On Day 11 of our South Pacific Repositioning Cruise we arrived in Apia, Samoa.
It was a beautiful day and we decided to hit the town!
We walked off the ship and immediately found eager taxi drivers awaiting our business. We were hoping for a killer deal, but quickly found they were quoting fairly high prices to take us on a tour of the island. We agreed upon $110 with one taxi driver, and while he ran off to get his vehicle another came up and tried to steal his business by offering it for $100. Since he didn’t undercut him by much, we realized he must be in the right ballpark and we stuck with our original commitment.
We started by driving through town and looking at all of the local sights.
We were excited when we drove right by the LDS temple! There are over 70,000 members of the church in Samoa.
Beautiful day, huh?
And just for some location context, another photo of a motorbike passing by…
Our taxi driver also toured us around a ton of large sports complexes. The Samoans are very athletic—and apparently it is a big enough part of their life that the taxi driver probably spent a good 20 minutes just showing us various sports venues!
Next, we started driving east of Apia (the major city) into the smaller villages. We viewed hundreds of open-air homes and came to the conclusion that the accommodations were pretty simple. Some “homes” looked completely empty (although the driver said people live there), and it looked like they didn’t have much seating (chairs at most). Our driver explained that residents sleep on mats on the ground. He also said most homes have an outdoor shower attached to the back of the house.
We drove by many LDS church buildings.
Not sure what denomination this church belonged to…but it looked pretty cool!
We had asked to see a waterfall, and so the driver took us to see the small Falefa Waterfall.
If we had parked across the street and walked down these many stairs to get a view of the waterfall, we would have paid a small fee (~$2.50 USD). However, we just pulled the roadside, took some photos, and continued on our way.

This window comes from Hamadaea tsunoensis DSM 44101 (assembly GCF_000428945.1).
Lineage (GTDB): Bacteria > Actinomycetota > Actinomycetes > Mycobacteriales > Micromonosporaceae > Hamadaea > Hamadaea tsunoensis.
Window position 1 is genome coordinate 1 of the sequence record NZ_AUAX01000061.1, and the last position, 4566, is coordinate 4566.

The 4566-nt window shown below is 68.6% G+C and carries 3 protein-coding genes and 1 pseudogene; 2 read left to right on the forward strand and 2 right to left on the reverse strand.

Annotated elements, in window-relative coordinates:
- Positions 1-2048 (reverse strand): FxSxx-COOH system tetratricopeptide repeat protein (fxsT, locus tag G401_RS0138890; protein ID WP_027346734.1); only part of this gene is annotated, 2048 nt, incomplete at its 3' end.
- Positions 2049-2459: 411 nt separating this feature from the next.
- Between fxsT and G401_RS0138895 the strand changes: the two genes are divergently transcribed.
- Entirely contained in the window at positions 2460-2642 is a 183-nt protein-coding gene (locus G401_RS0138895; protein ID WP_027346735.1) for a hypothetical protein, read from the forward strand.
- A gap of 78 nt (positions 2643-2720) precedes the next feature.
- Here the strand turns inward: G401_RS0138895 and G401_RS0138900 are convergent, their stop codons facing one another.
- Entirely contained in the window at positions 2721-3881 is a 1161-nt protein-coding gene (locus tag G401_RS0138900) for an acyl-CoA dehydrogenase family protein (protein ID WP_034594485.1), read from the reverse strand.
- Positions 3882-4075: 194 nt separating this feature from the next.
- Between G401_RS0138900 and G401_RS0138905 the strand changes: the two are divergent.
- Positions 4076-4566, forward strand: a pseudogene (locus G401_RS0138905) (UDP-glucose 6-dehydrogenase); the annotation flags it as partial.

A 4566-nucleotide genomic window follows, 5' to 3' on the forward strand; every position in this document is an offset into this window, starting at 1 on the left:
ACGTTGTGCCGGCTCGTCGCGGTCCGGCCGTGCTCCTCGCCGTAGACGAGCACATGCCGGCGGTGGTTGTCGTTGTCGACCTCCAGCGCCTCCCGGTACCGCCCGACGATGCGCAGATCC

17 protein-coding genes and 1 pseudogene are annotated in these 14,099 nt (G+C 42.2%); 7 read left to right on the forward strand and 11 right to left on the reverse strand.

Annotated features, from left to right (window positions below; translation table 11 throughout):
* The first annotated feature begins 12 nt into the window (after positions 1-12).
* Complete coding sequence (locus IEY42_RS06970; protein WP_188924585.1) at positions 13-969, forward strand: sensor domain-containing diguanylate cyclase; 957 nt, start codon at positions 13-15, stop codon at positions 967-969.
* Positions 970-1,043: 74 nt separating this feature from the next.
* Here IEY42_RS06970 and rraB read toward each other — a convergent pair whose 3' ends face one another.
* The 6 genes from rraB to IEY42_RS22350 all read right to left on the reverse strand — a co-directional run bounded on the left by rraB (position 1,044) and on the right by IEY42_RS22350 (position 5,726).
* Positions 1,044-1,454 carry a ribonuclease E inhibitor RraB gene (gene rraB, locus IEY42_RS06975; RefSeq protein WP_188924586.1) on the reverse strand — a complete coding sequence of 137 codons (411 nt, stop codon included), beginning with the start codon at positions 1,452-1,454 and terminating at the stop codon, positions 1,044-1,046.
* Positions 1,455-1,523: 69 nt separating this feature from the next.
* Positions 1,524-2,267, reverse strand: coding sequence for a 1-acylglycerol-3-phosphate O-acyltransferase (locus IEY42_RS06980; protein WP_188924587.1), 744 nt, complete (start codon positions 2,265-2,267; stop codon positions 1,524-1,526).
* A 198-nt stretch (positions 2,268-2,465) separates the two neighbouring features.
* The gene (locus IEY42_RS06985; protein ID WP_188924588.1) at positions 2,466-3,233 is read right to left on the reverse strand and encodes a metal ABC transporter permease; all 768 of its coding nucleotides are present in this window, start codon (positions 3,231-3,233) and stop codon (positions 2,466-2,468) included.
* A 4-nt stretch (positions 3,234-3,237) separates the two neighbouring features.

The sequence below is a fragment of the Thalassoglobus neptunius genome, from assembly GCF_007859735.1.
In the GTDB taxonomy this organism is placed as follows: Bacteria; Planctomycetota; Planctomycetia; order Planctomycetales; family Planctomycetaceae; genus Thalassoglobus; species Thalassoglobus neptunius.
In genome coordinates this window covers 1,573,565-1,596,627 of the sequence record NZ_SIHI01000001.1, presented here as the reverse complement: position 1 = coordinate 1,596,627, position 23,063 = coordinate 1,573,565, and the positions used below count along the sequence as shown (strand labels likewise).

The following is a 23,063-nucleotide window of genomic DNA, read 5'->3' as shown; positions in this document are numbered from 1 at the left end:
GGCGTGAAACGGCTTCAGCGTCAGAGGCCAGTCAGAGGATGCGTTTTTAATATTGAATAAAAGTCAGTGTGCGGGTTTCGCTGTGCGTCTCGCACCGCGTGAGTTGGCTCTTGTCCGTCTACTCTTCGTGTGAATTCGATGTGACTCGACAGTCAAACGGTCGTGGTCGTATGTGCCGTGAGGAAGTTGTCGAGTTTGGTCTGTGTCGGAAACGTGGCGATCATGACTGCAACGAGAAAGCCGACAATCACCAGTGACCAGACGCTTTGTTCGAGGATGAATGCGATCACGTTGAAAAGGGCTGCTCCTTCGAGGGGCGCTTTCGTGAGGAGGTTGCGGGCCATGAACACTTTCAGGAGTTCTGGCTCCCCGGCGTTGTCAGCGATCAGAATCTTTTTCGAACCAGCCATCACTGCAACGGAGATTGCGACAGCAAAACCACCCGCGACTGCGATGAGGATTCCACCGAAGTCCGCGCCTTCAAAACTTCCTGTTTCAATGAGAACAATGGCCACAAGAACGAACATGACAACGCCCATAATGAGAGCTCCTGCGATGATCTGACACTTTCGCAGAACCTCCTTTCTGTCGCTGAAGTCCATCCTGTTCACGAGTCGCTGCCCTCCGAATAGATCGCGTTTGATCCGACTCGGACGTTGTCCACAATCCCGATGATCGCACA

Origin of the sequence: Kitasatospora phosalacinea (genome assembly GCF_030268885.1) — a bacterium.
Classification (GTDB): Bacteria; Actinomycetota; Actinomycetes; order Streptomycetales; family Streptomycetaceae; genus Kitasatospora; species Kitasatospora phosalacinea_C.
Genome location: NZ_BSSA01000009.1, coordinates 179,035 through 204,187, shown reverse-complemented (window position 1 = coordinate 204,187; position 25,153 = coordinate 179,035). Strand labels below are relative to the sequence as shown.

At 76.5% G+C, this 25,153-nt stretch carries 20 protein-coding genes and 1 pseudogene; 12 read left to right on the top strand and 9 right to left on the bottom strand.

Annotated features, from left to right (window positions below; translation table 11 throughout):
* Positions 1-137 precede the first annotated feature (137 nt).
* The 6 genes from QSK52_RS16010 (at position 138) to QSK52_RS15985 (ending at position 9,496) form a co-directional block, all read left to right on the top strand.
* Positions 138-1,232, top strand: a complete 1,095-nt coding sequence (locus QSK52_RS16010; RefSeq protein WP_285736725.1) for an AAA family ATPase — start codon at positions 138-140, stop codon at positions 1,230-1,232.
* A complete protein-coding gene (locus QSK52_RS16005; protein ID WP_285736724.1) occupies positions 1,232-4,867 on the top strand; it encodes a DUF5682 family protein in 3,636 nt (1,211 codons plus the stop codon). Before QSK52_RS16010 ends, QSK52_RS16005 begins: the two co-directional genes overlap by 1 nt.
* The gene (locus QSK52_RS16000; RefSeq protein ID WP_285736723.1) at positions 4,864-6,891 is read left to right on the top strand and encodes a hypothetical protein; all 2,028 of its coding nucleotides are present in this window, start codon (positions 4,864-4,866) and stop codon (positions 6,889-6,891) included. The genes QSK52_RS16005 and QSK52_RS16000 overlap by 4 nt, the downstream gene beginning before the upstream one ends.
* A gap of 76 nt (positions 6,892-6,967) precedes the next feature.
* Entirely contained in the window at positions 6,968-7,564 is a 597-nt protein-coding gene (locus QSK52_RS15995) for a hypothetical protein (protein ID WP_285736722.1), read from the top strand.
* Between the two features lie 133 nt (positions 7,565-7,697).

As we drove further around the island, we began to head inland and gain a lot of elevation. It was a beautiful sight! Photos don’t do the it justice!
After another long stretch of road we came across the Fuipisia Falls. We were greeted by a man in front weaving a basket.
Also, the owner/caretaker was literally taking a shower out in the open from a spurting faucet. He quickly cleaned up and came to our service.
To view the waterfall, adults pay $10 tālā (kids are $2-$5). A Samoan tālā is about twice the value of USD.
We started a 10 minute walk through nicely manicured trails. Apparently some tour buses do visit these falls, but we missed all the crowds.
We finally came across an open field…
And when we peered over the edge we saw the beautiful Fuipisia Falls crashing down in their 180 foot glory into a deep gorge! Absolutely stunning!
Everything was so beautifully landscaped…it was like a Garden of Eden!
After enjoying a brief stay in what Jared declared as the “most beautiful” sight he’d ever seen, we trekked back to the car parked next to the caretaker’s (owner’s?) home.
We retraced our drive back to the ship, bringing our tour total to 4 hours for $110 USD (plus a generous tip). Not the cheapest…but cheaper than a cruise ship tour, I suppose (and private)!
The sun began to set, and we counted our blessings for having been able to visit such a beautiful island!
Still American Samoa to come, and a long stretch across the empty Pacific to Hawaii!
If you’re headed to Samoa, I’d strongly recommend checking out this website about traveling in Samoa—it’s a great resource to find about attractions worth visiting, etc. I wish I had done my homework before we arrived!